In a wide-ranging foreign-policy speech, U.S. President Barack Obama has stressed that the greatest threat to the United States and to the world today comes from terrorism.
Obama, in a May 28 speech at the West Point Military Academy, highlighted the United States' continued leadership in the world, but argued for restraint and international cooperation before embarking on military action.
The president also called upon U.S. lawmakers to approve the creation of a new Counterterrorism Partnerships Fund of up to $5 billion, which he said "will allow us to train, build capacity, and facilitate partner countries on the front lines."
Washington on May 27 outlined a plan to pull out all but 9,800 U.S. troops out of Afghanistan by the end of the year and most of the rest by 2016, ending more than a decade of U.S. military engagement.
Obama said on May 28 that bringing the war effort in Afghanistan to an end would free up financial resources to fight threats in other parts of the world.
Obama said today's main terrorist threat comes from decentralized Al-Qaeda affiliates and extremists.
He revealed that the new fund would be used to help train security forces in Yemen, support a multinational peacekeeping contingent in Somalia, cooperate with NATO allies to train security forces in Libya, and to aid the French effort in Mali.
WATCH: U.S. President Barack Obama says that under U.S. leadership, the international community united in condemning Russian actions in Ukraine.
Obama's speech was the first in a series of addresses on U.S. foreign policy over the next several days, in an effort to placate critics who say U.S. foreign policy is weak.
Obama said the United States would use military force "unilaterally if necessary, when our core interests demand it."
But Obama said use of military force must be prudent. "Just because we have the best hammer does not mean that every problem is a nail," he said.
Instead, Obama highlighted the need for international cooperation under U.S. leadership. He said such leadership had helped bring Iran to negotiate on nuclear issues.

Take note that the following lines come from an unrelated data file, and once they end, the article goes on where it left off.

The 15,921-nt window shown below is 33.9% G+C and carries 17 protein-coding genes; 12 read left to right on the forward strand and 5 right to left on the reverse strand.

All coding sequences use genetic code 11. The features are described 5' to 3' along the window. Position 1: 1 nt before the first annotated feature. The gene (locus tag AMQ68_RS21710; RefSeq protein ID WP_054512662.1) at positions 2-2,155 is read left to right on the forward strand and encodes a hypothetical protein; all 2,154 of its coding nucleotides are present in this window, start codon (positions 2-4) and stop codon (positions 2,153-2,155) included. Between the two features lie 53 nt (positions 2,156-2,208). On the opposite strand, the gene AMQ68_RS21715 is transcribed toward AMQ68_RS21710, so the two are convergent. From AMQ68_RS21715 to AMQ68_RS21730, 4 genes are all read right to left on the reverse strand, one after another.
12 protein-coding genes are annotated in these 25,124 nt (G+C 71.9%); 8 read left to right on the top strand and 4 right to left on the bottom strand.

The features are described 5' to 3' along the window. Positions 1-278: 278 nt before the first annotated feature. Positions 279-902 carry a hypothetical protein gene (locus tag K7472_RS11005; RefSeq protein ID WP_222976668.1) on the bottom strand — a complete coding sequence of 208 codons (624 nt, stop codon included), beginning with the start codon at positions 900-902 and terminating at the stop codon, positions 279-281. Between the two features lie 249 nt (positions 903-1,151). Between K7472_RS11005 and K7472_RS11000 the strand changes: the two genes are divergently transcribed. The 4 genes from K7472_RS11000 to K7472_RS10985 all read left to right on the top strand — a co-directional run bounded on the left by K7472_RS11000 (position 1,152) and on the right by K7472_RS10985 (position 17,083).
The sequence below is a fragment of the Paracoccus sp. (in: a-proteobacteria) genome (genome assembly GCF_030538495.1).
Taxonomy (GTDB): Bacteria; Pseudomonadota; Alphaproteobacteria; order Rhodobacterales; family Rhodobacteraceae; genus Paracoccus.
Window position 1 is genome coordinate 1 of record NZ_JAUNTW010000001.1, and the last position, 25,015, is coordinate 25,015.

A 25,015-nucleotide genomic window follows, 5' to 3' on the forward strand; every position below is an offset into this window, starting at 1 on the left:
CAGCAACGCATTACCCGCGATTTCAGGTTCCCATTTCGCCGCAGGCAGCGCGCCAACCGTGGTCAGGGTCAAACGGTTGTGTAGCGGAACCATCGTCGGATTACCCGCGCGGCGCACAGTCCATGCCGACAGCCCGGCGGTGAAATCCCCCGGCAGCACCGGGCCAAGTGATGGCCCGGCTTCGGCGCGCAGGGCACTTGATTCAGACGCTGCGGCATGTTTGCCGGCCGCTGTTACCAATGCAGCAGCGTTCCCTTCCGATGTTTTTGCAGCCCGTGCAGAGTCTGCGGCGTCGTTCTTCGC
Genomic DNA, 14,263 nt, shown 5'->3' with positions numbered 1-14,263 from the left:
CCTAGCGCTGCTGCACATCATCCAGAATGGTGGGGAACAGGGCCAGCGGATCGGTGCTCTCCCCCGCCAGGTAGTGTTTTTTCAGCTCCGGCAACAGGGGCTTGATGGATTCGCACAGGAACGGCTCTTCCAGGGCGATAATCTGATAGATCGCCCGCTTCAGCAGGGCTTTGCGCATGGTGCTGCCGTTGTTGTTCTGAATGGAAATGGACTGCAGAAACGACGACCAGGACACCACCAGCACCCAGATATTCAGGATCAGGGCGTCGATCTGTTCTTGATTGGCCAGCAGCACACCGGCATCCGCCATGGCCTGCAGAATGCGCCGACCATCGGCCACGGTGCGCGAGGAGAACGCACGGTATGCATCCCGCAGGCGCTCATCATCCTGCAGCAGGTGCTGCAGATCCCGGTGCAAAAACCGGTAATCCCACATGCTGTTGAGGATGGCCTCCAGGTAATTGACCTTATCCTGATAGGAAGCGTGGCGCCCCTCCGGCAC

"For the first time in a decade, Obama said, the world has "a very real chance of achieving a breakthrough agreement" in preventing Iran from obtaining a nuclear weapon.
WATCH: U.S. President Barack Obama says there is "a very real chance of achieving a breakthrough agreement" with Iran regarding its nuclear program.
Obama also said that under U.S. leadership, the world immediately united in "condemning Russian actions in Ukraine."
Referring to the 3-year-old civil war in Syria, Obama pledged to "ramp up support" for the opposition, without offering details.
Obama also pledged he will continue his efforts to shut down the U.S. detention facility in Cuba.
"I will continue to push to close Guantanamo Bay," he said, "because American values and legal traditions don’t permit the indefinite detention of people beyond our borders."
WATCH: U.S. President Barack Obama says "empowering partners is a large part of what we’ve done in Afghanistan" and called on Afghan security forces to sustain progress made against the country's insurgency.
The U.S. president also tackled the dispute over the secret government surveillance programs that gathered information on e-mails, phone calls, and Internet use in the United States and around the world.
"We are putting in place new restrictions on how America collects and uses intelligence -- because we will have fewer partners and be less effective if a perception takes hold that we are conducting surveillance against ordinary citizens," he said.
Obama next week embarks on a trip to Europe, during which he will speak about continued U.S. commitment to Europe in Warsaw, meet with the G7 leaders in Brussels, and mark the 70th anniversary of the D-Day landings in Normandy.